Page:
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Lab Write-Up 1
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Lab Write-Up 3
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LAB 1 WRITE-UP
Initial Machine Testing
The Original Design
When the LCD screen was unplugged from the Open PCR brains Board, the information for the sample cycle was no longer available on the screen.
When we unplugged the white wire that connects the brain board to the 16 tube PCR block, the machine temperature was unable to be regulated.
The initial test date of the Open PCR Machine was October 24, 2012. Our experience with the machine was rather time consuming, with the experiment taking an hour and a half to complete. However, the machine was very straightforward and easy to use.
Polymerase Chain Reaction
The Polymerase Chain Reaction is a process controlled by thermal cycling; a system of repeatedly heating and cooling the sample. It is simple and inexpensive, as PCR allows you to make millions of copies of DNA to better analyze data. First you need a small amount of DNA and a small amount of some PCR reaction mix. A program on the machine needs to be created consisting of three stages. During the three stages, the DNA is first heated to separate the DNA double helix, creating two single stranded DNA molecules. The thermal cycler is now cooled and primers match up to the DNA strands before they naturally attempt to pair up. As the cycles progress, DNA is replicated and used as a template to create additional copies.
There are several components of a PCR reaction. The template DNA amplifies millions of copies to determine if they are cancerous. The many primers start the binding of complentary strands (specific primers) and they bind to cancer sequences. The taq polymerase is a protein that catalyzes the DNA assembly. There is also a cofactor, which binds to Taq to enable optimal binding speed. Lastly, there are deoxynucleotide tri-phosphates, which builds a new strand of DNA.
Steps to Describe How to Amplify a Patient's DNA Sample:
Step 2: Heat Denaturation
Step 3: Primer Annealing
Step 4: Primer Extension
Step 5: Termination
NOTE: 8 samples total: 3 trials (a, b, & c) of each patient (1 & 2) with a positive control and a cancer DNA template.
1. Empty the given container of the separate parts for the fluorimeter.
2. To create a darker environment for the images, unsnap one side of the container and place the container upside-down so that the unsnapped flap of the container flips up.
3. Place the smartphone to be used for the experiment into the given black stand to provide a stable stand for the camera.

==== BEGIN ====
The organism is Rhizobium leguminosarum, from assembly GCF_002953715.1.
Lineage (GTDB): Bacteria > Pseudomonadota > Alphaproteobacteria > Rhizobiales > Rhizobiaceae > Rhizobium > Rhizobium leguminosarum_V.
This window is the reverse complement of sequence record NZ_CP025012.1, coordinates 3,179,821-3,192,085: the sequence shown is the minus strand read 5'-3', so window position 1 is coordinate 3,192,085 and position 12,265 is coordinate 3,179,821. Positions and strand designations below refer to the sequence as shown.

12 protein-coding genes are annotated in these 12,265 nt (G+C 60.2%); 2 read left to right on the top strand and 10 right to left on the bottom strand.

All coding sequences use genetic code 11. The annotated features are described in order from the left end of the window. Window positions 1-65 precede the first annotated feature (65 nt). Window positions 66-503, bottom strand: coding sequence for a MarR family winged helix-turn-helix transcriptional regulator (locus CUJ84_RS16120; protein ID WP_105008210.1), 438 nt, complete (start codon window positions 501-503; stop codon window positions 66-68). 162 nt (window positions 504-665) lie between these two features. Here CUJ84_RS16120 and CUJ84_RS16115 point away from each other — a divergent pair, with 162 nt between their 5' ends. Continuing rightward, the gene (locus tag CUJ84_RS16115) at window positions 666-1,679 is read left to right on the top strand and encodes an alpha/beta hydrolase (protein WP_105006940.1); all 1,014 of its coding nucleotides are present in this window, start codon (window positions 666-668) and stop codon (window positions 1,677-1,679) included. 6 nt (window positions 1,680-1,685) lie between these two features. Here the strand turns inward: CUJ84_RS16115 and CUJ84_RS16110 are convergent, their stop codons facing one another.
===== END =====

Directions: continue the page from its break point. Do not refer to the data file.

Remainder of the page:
4. Position LED box with the drop in the back of the container with the camera parallel to it so that the camera is viewing light passing through the water droplet.
1. Inactivate the designated camera's flash
2. Set ISO to 800+
3. Set white balance to auto
4. Set to max exposure
5. Lower saturation to a minimum
Research and Development
Specific Cancer Marker Detection - The Underlying Technology
(See above for PCR explanation)
CHEK 2, code rs17879961, is a single nucleotide polymorphism (SNP) that is linked to cancer. It is a symbol for CHK2 Checkpoint Homolog and is located on chromosome 22. Mutations of the CHEK2 gene are related to increased risk of breast cancer. In week three's class, it was concluded that PCR can be used to bind specific DNA primers to the cancerous DNA bases--resulting in cancerous DNA amplification. As a result, the PCR reaction will form normal DNA sequences and the supposed cancerous CHEK2 strain. Possible primers for supposed amplification were used in the experiment and were compared to sample sequences to determine if the DNA in question was amplified.
Extra information: Gene missense, T mutates to cancer associated C for the specific allele. Cancer sequence binding primer: AACTCTTACACTGCATACAT. In this scenario, the risk allele in the highlighted C base.
Where C is the cancer present and T is the positive test. Other values include the following: P(C) is prior probability and P(T|C) and P(T|~C) are conditional probabilities.
Bayesian reasoning is a conditional probability tool used to help understand the limitations of diagnostic testing. The formula for Baye's Rule is given above--it is also given in various forms. Through Baye's reasoning, four important things can be calculated: Sensitivity, specificity, positive predictive value (PPV), and negative predictive value (NPV). Sensitivity is the probability that an individual with the disease will result in a positive, and specificity is the probability that he/she without the disease will result in a negative test. PPV refers to the probability that an individual with a positive test actually has the disease, where as NPV is the probability that an individual with a positive test does not actually have the disease. It is important to utilize Baye's Rule because it will give a better understanding to the reliability of open PCR results based on the probabilities of false positives and false negatives.